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Figure 3: Merged images of a pre-procedure computed tomography scan and intraprocedure electroanatomic map. The anterior-posterior (AP, left) and left anterior oblique (LAO, right) projections confirm that the site of earliest activation (shown in red) was within the left coronary cusp (LCC).

Programmed ventricular stimulation performed before and following initial ablation, repeatedly induced non-sustained episodes of VT with right bundle branch block (RBBB), left inferior axis morphology at a cycle length of 304 ms. Given its uncertain clinical significance and inability to sustain, this VT was neither mapped nor targeted for ablation. However, overnight telemetry monitoring disclosed occasional ventricular ectopy with RBBB morphology. Nonetheless, amiodarone was discontinued. ICD interrogation performed a month following ablation showed that the burden of ventricular ectopy had decreased from 140 to 5 PVCs/h.

The patient did well until August 2013, when he presented after receiving two more ICD shocks; each was preceded by a sensation of palpitations. Device interrogation disclosed that he also had 22 episodes of monomorphic VT, which were successfully terminated with anti-tachycardia pacing (ATP). An echocardiogram disclosed mild concentric LV hypertrophy with normal LV function. Repeat electrophysiologic testing was performed. Delivery of a single ventricular extra-stimulus reproducibly induced sustained monomorphic VT with RBBB, left inferior axis morphology at a cycle length of 340–350 ms ( Figure 4 ). The VT was again mapped using the CARTO 3 electroanatomic mapping system in conjunction with the Stereotaxis remote magnetic navigation system. The entire mitral valve annulus, aortic root, and the great cardiac–anterior interventricular vein junction were mapped; the last one was mapped via the coronary sinus. Aortography was performed to define the location of the coronary cusps as well as the relationship of the cusps to the origin of the coronary arteries. A site of early activation was identified in the left coronary cusp; at this site a 12/12 pace map was also present ( Figure 5 ). Ablation within the left cusp eliminated all ectopy; post-ablation programmed stimulation in the baseline state and during infusion of isoproterenol failed to induce any further ectopy or tachycardia. The patient underwent 3 weeks of mobile cardiac outpatient telemetry monitoring; neither ectopy nor tachycardia was observed. He has had no further episodes of VT since ablation.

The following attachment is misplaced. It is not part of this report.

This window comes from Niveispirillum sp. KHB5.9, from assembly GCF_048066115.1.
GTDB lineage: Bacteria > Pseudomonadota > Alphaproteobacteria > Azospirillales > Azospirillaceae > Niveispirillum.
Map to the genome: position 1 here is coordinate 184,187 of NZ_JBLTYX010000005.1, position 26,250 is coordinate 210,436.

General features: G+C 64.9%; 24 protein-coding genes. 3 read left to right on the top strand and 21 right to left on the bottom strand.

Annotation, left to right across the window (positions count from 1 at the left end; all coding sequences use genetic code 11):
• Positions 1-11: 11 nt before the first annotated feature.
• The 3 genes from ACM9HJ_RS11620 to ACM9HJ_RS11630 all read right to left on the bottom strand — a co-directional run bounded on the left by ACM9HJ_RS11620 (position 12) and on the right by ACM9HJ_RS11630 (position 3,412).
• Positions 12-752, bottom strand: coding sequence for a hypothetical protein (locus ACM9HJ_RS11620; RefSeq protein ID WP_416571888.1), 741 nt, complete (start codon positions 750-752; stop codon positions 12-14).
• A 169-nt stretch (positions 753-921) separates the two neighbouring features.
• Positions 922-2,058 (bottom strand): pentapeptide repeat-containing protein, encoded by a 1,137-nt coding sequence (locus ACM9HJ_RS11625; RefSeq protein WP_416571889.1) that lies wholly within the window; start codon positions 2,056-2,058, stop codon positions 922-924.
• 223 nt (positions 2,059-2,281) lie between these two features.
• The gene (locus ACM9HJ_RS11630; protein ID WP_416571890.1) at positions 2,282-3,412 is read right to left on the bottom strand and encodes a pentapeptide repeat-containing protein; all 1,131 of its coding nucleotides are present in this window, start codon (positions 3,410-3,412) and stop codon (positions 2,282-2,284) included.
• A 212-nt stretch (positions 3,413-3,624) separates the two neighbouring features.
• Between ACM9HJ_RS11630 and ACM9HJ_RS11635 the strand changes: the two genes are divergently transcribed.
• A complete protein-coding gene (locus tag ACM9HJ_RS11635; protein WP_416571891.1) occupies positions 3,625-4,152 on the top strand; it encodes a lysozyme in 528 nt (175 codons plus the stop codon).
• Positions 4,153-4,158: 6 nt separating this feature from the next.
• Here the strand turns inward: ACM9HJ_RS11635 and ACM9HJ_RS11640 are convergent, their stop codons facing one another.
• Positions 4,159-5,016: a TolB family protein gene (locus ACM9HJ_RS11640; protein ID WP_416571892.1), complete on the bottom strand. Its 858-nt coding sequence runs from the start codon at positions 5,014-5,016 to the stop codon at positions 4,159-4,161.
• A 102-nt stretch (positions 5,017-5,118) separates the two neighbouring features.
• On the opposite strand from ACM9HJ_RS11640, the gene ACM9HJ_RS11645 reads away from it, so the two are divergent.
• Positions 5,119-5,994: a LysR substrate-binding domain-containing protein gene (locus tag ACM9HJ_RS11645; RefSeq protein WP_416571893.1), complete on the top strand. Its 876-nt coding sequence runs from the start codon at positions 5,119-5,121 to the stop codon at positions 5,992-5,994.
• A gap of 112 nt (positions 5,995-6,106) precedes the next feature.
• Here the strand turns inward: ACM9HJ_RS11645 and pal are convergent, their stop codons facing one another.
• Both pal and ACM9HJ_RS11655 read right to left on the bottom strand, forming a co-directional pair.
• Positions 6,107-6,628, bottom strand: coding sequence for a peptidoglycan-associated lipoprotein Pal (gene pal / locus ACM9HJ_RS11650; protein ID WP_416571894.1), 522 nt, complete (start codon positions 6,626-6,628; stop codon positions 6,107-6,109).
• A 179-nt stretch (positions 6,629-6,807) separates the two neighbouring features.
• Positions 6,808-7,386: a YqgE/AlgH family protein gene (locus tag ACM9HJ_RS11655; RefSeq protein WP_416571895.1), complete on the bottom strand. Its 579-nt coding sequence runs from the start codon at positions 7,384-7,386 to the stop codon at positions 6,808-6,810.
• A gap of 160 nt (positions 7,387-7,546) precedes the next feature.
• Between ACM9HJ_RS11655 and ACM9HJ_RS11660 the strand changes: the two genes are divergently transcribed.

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Figure 4: Twelve-lead electrocardiogram (ECG) of the patient's induced ventricular tachycardia (VT) identified at the repeat electrophysiology study. The ECG shows sustained monomorphic VT with right bundle branch block, left inferior axis morphology.


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Figure 5: Pacemapping of ventricular tachycardia (VT) #2. (a) The electrocardiogram morphology of the patient's sustained monomorphic VT. (b) A 12/12 pacemap was observed when pacing was instituted at the putative site of origin within the left coronary cusp. (c) Shallow left anterior oblique fluoroscopic image shows the ablation catheter to be in the left coronary cusp. (d) Shallow right anterior oblique fluoroscopic image shows the ablation catheter to be in the left coronary cusp.

Discussion

LV outflow tachycardias account for approximately 10–30% of idiopathic VTs. These outflow tract tachycardias can manifest as repetitive monomorphic ventricular ectopy, non-sustained VT or sustained VT; irrespective of phenotypic expression, they are all believed to share a common mechanism, namely triggered activity. 1,2 This report highlights several important features of VTs that can be successfully eliminated with catheter ablation delivered within the coronary cusps. 3 When the LV epicardium and sinuses of Valsalva have been mapped simultaneously in these patients, slightly earlier activation has been recorded from the epicardium. Nonetheless, all were successfully ablated from the left coronary cusp, which suggests that these arrhythmias arise from the myocardium immediately adjacent to the coronary cusps. 4